5. Free agents the Yankee’s should sign? CC Sabathia lol. CC is a special pitcher, a HOF worthy guy, and one of the top 5 pitchers in all of baseball. Yes he is 31 with a lot of innings and weight, but again normal rules don’t apply to elite players, which is why they are elite. Not to say he wont decline, but it most likely wont be as steep a drop off from say a very good pitcher like Wilson will experience. I think a lot of teams are going to be in on CJ Wilson and he will get an undeserving contract. I have been banging the Yu Darvish drum for a while now. Iv run through my Darvish reasons before but I’ll say them again; if he was in our AAA system and put up the numbers he did in what amounts to a AAAA system he would be considered one of the top 3 pitching prospects in all of baseball, he is 25 so his best days might be in front of him, he wont cost a draft pick, and for a little icing on the cake he will bring in overseas revenue. He could potentially be a young ace worth building a rotation around. CJ Wilson might not have a lot of innings, but you can also look at that as you don’t know if he can year in year out be a 200+ inning guy. Buehrle is 33 turning 34 so no thank you on that. One guy I would keep an eye on is Roy Oswalt. The Phillies are not expected to pick up his 16 million dollar option due to health concerns. If he can be had on a one year deal I think that would represent a nice low risk, high reward deal. Edwin Jackson’s numbers have been trending upward the past 3 years and he has pitched in the AL East before, but I would only want him on our terms.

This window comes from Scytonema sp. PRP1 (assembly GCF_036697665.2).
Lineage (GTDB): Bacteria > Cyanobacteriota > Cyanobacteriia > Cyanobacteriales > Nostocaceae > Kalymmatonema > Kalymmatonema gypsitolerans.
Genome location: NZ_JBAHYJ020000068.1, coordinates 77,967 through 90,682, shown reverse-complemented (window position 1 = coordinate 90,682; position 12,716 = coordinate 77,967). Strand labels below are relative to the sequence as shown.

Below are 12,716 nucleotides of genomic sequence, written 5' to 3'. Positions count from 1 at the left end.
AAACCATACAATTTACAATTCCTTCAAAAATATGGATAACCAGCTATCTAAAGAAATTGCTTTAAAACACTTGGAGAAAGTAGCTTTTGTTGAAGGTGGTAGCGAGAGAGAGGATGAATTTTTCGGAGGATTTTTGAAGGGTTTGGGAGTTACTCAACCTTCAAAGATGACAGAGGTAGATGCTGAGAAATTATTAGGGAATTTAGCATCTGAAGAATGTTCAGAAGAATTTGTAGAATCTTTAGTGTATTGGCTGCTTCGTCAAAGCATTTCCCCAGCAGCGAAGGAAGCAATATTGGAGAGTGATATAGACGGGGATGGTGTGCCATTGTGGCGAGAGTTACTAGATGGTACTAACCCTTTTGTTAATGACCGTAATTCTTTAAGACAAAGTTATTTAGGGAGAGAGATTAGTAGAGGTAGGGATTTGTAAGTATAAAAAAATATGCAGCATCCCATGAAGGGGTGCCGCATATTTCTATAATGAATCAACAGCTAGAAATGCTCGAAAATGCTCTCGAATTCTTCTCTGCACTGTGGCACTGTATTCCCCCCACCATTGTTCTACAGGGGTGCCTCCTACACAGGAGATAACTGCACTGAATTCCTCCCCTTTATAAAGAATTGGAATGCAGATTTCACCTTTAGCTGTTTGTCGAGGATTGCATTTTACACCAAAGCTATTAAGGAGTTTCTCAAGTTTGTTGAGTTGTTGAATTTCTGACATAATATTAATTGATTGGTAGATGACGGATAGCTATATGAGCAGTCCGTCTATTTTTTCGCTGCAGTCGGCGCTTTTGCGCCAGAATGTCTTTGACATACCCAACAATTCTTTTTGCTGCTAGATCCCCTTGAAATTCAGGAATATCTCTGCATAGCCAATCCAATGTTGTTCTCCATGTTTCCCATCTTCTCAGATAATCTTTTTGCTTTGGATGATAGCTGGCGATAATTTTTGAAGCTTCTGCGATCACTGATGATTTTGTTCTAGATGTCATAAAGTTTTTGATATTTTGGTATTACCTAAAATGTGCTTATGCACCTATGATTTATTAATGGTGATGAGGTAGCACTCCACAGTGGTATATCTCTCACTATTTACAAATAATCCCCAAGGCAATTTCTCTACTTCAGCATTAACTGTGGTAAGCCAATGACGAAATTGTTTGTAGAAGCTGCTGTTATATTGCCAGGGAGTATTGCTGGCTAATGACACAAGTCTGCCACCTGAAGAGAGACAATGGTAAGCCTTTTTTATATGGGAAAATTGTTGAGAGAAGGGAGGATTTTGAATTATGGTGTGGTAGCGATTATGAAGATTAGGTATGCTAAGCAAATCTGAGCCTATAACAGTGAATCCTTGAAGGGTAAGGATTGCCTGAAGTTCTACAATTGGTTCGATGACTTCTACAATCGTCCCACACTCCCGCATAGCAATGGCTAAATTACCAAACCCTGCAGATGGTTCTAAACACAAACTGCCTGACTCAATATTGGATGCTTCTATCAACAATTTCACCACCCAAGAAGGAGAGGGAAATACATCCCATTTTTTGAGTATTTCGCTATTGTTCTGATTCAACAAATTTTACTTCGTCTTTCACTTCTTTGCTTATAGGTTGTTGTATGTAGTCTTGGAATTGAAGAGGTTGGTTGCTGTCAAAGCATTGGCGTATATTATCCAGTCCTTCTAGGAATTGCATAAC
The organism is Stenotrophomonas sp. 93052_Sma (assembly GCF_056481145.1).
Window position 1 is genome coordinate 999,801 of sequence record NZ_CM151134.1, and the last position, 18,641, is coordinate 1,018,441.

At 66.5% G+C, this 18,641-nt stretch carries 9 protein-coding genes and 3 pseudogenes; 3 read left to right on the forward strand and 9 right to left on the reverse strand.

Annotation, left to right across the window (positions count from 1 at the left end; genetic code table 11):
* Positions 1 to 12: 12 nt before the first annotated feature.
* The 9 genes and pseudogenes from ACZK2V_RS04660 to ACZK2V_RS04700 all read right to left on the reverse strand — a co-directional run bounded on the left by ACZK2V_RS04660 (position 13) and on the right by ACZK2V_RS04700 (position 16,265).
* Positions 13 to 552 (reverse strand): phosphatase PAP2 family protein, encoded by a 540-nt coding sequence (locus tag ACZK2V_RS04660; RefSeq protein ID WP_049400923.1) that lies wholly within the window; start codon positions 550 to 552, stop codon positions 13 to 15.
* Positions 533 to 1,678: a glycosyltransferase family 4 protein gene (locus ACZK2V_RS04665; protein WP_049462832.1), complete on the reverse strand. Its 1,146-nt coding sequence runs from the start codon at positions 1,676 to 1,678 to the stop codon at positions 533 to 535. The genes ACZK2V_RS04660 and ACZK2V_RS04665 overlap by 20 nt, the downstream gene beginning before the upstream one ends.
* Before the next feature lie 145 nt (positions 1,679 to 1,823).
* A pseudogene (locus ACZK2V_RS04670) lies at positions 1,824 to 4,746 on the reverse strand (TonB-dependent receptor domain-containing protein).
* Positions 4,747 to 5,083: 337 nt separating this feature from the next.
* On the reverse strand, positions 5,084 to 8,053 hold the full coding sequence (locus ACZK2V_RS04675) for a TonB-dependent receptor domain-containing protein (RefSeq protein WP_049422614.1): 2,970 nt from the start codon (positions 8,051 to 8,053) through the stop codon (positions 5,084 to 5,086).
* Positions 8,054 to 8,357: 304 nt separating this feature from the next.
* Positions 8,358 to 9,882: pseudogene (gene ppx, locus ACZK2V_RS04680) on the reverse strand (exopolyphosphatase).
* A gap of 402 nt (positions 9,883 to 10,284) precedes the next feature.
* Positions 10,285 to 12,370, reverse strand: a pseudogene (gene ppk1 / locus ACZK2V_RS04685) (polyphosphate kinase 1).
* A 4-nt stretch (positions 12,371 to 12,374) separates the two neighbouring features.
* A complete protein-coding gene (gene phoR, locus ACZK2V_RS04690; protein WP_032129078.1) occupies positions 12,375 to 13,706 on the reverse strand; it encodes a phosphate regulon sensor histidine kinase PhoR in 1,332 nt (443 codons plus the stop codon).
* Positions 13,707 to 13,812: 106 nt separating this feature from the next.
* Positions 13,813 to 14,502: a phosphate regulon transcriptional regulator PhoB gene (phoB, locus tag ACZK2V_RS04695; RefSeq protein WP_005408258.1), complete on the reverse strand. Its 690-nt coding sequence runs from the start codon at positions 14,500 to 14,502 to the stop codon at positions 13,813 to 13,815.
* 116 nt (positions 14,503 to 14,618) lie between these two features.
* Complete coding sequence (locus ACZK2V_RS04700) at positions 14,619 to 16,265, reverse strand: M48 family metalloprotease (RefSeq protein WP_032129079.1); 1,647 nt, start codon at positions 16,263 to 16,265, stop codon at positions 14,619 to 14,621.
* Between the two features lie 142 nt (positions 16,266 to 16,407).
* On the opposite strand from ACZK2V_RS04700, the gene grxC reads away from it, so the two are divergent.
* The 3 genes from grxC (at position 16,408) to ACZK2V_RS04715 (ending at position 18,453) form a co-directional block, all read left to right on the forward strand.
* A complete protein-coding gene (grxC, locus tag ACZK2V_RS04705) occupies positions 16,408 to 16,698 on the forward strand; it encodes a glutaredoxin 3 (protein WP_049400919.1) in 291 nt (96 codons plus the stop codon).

CC – Yes
    CJ – No
    Buerhle – No
    Darvish – Yes price dependant. I dont want to spend 120 million on the kid between the posting fee and contract.
    Edwin Jackson – If he can be had for a 3 year deal for 10 or 12 million per I think thats fair.
    Oswalt – 1 year deal for 6-12 million? Sure

    • Because CJ is a more soft tossing lefty, and CC is for intents and purposes a flame thrower Wilson has a much better chance to age gracefully. He should be able to adjust pretty well to losing his velocity as he ages, but at the end of the day we don’t know. CJ shouldn’t have to deal with that as much since he hasn’t relied on velocity anyway. Also CJ having many less innings, and a much healthier frame should also be able to physically hold up more. I could see Wilson being an Andy Pettitte type as he ages, where he doesn’t stay a top of the rotation guy, but never truly falls off.